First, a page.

• Northstars can charge up her Plasma Railgun's damage by aiming down sights.
  • Chekhov's Boomerang: When Cooper travels through time, BT copies his AI functions into his helmet to continue providing guidance even when separated by the time rift. As the stinger shows, BT's copied AI survived in Jack's helmet, creating a Sequel Hook.
  • Chekhov's Gun: In the training mission, after Jack is ejected from the simulation, one can see Captain Lastimosa putting a knife into the "head" of BT-7274 before handing it to BT's chassis and letting him attach it. The "head" is BT's SERE kit, and Lastimosa not only had the previously-shown Dataknife but also a Smart Pistol in it, which come really handy during a sticky weaponless situation late in the campaign.
  • Chest Blaster: Ion's Core Ability fires a powerful beam of energy from her chassis.
  • Collection Sidequest: The assorted Pilot Helmets scattered across the levels, usually requiring advanced Le Parkour skills to get them.
  • Colossus Climb: Climbing onto Titans (or "rodeoing") returns, but works differently in Titanfall 2. Rather than firing into an enemy Titan's internal components to deal damage, Pilots yank batteries out of the Titan or toss grenades inside the socket (if they're already carrying a battery), then automatically hop off. This does a set amount of damage, and will instantly kill a Doomed Titan. Rodeoing enemy Titans not only provides a substantial boost to a player's Titan Meter, but Pilots taking enemy Titans' batteries can hop onto allied Titans (or embark into their own) to give them an energy shield and restoring armor.
  • Competitive Balance: Like in the first game, Titanfall 2 has a few of these going on.
    • A Titanfall cannot occur on rooftop of smaller buildings despite available space. However, map designs have been largely reworked in regards to building heights to facilitate play between each Titan's abilities, such as Northstar's flight mode or Tone's homing missiles.
    • The Titan roster have been expanded from original three to seven, each with fixed loadout, abilities, strengths and weaknesses. This makes them more readable at a glance and allows player to adjust their tactics accordingly.
  • Corralling Vacuum: The Gravity Star is a grenade that pulls enemies in a short radius together and holds them there for a few seconds before a moderately powerful explosion.
  • Competitive Multiplayer: "Attrition" (Team Deathmatch with AI-controlled Mooks on both sides), "Capture The Flag" and "Last Titan Standing" (a round-based elimination mode) return for the sequel, with a few new modes.
    • "Pilots vs Pilots": Not a "new" mode per se. It's pretty much Team Deathmatch with no Titans.
    • "Bounty Hunt": A variation of Attrition, players earn bounty by destroying AI-controlled units(both Mooks and Titans) arriving in waves and must deposit any earnings into a bank that opens and closes during wave intervals to win the match. Players who kill enemy Pilots take half their earnings; if killed, they lose half.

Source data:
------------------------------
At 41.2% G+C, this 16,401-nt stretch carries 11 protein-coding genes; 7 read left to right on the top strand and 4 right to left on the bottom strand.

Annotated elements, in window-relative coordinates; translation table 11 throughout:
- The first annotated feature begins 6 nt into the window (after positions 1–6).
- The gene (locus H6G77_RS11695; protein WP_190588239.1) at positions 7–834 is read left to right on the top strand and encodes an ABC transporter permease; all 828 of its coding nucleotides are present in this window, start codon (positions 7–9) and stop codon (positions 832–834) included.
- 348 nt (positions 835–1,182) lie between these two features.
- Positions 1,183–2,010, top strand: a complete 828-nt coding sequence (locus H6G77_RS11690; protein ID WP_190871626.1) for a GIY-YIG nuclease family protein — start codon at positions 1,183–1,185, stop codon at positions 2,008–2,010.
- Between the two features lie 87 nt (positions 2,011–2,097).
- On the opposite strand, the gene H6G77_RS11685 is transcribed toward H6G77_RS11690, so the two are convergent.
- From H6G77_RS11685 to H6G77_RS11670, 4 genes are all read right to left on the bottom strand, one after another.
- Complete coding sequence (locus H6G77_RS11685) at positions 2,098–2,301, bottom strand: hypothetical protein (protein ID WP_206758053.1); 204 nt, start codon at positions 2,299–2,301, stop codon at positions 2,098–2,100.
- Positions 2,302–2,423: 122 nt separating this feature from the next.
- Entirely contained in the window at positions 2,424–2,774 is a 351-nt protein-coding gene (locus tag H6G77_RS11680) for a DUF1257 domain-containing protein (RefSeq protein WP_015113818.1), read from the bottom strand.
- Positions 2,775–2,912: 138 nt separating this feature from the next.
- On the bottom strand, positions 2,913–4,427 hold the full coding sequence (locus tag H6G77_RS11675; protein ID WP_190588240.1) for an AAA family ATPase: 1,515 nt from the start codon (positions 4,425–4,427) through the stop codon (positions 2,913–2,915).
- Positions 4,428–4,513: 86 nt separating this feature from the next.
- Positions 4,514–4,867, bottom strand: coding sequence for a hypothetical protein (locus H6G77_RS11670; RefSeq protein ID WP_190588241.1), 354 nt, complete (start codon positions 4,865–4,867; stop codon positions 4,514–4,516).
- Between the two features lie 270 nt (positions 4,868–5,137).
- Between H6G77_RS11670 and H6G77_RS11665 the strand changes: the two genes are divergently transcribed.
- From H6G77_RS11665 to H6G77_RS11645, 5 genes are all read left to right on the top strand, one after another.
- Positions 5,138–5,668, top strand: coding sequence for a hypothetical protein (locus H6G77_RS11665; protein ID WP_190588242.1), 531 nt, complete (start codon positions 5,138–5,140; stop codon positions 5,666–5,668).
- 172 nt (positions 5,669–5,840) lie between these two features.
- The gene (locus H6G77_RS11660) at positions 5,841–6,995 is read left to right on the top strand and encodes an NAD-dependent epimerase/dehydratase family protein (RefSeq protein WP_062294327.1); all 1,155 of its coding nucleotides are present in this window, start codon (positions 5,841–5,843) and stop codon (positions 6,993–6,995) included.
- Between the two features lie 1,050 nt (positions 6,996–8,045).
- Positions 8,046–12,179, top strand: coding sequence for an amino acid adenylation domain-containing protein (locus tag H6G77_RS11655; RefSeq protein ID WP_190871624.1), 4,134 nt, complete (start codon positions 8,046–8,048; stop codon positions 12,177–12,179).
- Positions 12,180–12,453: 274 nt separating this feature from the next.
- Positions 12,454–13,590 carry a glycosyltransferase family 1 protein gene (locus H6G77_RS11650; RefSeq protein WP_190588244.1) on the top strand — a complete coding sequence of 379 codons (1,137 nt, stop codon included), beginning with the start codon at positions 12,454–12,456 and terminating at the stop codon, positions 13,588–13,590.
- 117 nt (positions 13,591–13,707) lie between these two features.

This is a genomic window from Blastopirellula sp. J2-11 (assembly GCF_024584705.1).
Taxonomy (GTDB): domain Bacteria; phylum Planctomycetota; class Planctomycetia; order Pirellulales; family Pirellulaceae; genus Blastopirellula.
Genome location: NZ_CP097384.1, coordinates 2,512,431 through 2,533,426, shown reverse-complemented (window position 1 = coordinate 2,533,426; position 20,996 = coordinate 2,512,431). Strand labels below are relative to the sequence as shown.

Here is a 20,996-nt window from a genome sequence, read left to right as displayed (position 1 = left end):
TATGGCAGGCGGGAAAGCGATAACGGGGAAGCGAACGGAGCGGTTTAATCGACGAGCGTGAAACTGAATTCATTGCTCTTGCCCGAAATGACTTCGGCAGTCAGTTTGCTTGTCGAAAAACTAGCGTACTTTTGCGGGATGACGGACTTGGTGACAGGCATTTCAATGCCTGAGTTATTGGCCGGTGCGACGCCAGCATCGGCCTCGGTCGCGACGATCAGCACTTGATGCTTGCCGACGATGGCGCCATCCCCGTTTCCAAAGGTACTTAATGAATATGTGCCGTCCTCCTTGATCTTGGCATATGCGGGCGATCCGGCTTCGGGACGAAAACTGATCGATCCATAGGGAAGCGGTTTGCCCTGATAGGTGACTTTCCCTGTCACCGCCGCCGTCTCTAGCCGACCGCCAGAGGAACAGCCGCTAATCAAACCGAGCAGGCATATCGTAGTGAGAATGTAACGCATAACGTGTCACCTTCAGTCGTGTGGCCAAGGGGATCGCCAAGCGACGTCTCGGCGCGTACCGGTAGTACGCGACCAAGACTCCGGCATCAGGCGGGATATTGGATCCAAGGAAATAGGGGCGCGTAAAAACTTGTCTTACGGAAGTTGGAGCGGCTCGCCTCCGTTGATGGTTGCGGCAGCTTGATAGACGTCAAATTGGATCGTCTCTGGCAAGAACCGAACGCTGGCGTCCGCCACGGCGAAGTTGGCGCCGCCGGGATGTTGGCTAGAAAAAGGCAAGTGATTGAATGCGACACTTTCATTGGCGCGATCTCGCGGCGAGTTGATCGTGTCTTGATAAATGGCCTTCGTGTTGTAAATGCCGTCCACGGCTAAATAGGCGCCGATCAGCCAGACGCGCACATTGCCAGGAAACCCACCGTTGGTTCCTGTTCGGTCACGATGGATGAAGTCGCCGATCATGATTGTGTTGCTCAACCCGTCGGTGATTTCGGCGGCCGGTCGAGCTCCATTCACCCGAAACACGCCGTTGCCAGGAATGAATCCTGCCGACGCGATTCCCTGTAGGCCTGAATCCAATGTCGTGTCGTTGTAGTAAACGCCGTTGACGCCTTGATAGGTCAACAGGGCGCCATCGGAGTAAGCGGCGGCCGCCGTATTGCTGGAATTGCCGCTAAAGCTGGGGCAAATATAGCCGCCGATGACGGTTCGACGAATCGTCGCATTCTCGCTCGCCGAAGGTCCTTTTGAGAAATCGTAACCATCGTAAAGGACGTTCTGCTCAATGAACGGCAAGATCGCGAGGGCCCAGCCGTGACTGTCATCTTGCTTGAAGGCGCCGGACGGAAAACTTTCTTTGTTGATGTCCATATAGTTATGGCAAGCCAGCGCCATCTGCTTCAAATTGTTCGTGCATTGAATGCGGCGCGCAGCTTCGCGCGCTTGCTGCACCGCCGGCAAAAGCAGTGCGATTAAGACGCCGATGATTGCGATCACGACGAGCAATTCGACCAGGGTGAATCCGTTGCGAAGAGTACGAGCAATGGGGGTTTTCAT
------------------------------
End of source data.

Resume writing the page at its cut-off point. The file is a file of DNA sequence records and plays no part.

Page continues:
• "Amped Hardpoint": Similar to "Hardpoint Domination" from Titanfall, players can remain in a captured hardpoint's location to "amp" it, doubling the amount of points it'll produce. If left alone, an amped hardpoint will gradually return to normal.
  • Conservation of Ninjutsu: Titans in Multiplayer are ultimately disposable war machines that get blown apart and abandoned routinely. Naturally, BT tears through legions of mooks piloting their own Titans, while the Apex Predators do things like the resident pilot blasting enormous battleships from the sky. It's noted and heavily implied in-universe that the Vanguard type of Titan (which BT is) are Ace Customs stacked with cutting-edge technology, which allows BT to be smarter than any other Titan seen in game and pack more weapons and armor.
  • Continuity Nod: Several.
    • The ship Cooper and BT start off on is the James MacAllan, the leader of the Militia of the last game.
    • Once again, a Justified Tutorial consisting of a hijacked Hammond Industries pod is the first thing the player goes through.
    • The Apex Predators make a return, once again lead by Blisk, but lacking the "I kill you, I'm better" shoulder patch.
    • When on the way to repair the damaged Beacon, Jack and BT come across a destroyed Militia Titan and its dead Pilot. BT mentions the Pilot fought bravely in the Fracture fuel raid, a reference to the first map of the single player "campaign" of the original Titanfall. This could be interpreted as indicating the dead Pilot is the player character from Titanfall. BT also mentions that Jack was one of the Grunts fighting on the ground during Fracture, but took a nasty head injury and can't remember it all that well.
    • Sarah Briggs and Barker return - and Barker's as much of a raging alcoholic as ever.
    • "Wanted" signs for James MacAllan are still plastered all over the Angel City map (along with new ones for Cooper).
    • A Tiffany's Coffee "store" shows up once again.
  • Cool, but Inefficient: